This piece was originally published at the Washington Post
The plan could increase the cost of higher education for borrowers by more than $200 billion over the next decade.
The Trump administration is seeking to slash nearly $4 billion in annual funding for student aid programs, but the two-year budget deal signed into law last week complicates that proposal.
President Trump and Education Secretary Betsy DeVos released a fiscal 2019 budget Monday that rehashes many of the proposals floated by the White House last year. Among them are plans to ax loan forgiveness for public servants, alter the terms of income-driven student loan repayment and stop paying the interest on low-income students’ loans while they are in school. Those three changes alone could increase the cost of higher education for borrowers by more than $200 billion over the next decade.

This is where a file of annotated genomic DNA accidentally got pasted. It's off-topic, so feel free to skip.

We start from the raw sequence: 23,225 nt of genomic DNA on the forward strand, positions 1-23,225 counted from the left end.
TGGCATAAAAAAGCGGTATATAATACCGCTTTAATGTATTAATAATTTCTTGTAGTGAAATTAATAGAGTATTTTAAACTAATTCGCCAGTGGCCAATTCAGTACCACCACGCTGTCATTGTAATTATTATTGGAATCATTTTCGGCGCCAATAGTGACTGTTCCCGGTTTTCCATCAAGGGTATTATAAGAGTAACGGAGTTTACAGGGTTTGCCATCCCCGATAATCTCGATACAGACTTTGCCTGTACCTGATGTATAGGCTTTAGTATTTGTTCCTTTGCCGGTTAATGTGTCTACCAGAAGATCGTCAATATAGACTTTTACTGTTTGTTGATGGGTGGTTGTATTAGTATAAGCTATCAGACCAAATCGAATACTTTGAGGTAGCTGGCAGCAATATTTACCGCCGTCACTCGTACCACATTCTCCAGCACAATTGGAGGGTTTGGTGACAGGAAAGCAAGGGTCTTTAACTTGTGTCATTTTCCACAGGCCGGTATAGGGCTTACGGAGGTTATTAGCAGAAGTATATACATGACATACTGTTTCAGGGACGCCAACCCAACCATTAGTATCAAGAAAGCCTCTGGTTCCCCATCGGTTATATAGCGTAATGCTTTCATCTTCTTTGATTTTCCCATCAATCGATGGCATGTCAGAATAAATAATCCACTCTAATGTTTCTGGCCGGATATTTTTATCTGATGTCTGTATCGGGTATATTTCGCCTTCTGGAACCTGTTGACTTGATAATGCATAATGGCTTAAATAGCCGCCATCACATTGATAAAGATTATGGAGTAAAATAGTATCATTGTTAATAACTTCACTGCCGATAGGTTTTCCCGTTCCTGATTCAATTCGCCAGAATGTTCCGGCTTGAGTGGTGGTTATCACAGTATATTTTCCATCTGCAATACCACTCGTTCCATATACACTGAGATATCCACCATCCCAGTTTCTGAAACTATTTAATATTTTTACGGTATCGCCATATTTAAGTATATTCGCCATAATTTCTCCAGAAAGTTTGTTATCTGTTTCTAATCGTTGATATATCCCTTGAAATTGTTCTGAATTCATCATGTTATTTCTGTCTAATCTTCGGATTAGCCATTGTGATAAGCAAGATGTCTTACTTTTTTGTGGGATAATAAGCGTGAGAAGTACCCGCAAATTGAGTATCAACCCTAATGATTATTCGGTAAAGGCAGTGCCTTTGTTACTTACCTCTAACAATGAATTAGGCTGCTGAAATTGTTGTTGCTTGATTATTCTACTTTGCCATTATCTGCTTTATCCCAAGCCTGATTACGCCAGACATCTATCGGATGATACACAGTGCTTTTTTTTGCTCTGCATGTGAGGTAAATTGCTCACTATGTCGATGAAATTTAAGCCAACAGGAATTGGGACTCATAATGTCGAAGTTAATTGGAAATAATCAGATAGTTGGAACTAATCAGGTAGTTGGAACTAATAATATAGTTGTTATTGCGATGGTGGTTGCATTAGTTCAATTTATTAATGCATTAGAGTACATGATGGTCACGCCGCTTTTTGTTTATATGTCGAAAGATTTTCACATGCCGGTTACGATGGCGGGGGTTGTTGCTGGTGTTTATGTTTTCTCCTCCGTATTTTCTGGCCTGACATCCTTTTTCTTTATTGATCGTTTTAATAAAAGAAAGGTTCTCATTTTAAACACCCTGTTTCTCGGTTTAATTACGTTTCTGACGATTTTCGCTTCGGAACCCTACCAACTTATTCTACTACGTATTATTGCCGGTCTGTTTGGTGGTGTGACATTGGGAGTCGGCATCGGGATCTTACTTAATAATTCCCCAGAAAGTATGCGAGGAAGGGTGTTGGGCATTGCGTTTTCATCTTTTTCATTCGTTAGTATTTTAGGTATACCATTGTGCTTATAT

Trump wants to consolidate five income-driven plans into one that shortens the payment period to 15 years for undergraduates but raises the monthly bill to 12.5 percent of income for both undergraduates and graduate students. Graduate students, though, would have to pay for longer: 30 years. What’s more, future borrowers would no longer have the option of working as teachers or social workers to receive debt forgiveness after 10 years of loan payments.
The Institute for College Access & Success, a student advocacy group, estimates that under Trump’s income-driven plan, teachers who borrowed for graduate school would pay more than 3 1/2 times the amount required than if they had access to loan forgiveness for public servants…